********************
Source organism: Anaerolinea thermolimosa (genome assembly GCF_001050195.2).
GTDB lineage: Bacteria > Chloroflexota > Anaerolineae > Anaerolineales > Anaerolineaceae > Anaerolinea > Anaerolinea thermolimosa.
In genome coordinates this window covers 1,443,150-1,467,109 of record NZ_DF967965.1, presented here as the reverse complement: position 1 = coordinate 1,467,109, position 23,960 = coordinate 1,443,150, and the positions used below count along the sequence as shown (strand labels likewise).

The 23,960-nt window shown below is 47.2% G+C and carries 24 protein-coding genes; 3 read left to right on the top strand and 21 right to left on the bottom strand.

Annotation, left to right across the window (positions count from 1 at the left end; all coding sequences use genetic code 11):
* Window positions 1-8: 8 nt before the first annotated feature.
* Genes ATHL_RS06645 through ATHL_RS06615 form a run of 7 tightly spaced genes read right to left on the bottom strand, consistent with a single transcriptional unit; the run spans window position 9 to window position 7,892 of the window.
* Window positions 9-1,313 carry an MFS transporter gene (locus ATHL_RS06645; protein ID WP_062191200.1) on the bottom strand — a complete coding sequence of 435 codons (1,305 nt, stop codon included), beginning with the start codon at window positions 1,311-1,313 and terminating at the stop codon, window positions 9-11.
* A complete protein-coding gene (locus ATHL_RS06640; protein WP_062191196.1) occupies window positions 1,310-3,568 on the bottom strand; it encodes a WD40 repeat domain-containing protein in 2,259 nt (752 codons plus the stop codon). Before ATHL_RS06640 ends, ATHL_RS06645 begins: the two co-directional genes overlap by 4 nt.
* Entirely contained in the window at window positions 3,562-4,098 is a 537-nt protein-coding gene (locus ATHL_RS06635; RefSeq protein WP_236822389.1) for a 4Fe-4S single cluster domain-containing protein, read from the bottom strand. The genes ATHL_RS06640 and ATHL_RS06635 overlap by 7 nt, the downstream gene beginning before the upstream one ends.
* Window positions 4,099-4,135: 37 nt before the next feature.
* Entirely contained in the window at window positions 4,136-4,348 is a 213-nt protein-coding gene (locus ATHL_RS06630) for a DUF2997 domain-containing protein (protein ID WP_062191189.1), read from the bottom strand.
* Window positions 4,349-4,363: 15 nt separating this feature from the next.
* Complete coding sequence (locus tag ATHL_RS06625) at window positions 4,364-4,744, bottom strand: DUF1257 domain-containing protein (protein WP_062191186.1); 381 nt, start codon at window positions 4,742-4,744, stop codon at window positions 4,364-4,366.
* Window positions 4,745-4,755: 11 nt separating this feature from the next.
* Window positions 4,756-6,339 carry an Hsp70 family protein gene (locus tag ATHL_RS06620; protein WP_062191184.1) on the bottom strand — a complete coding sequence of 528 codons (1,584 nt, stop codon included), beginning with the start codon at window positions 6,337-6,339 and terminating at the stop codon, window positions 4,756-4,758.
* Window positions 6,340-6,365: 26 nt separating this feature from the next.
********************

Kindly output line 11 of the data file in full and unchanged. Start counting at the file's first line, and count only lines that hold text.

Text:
* Window positions 4,099-4,135: 37 nt before the next feature.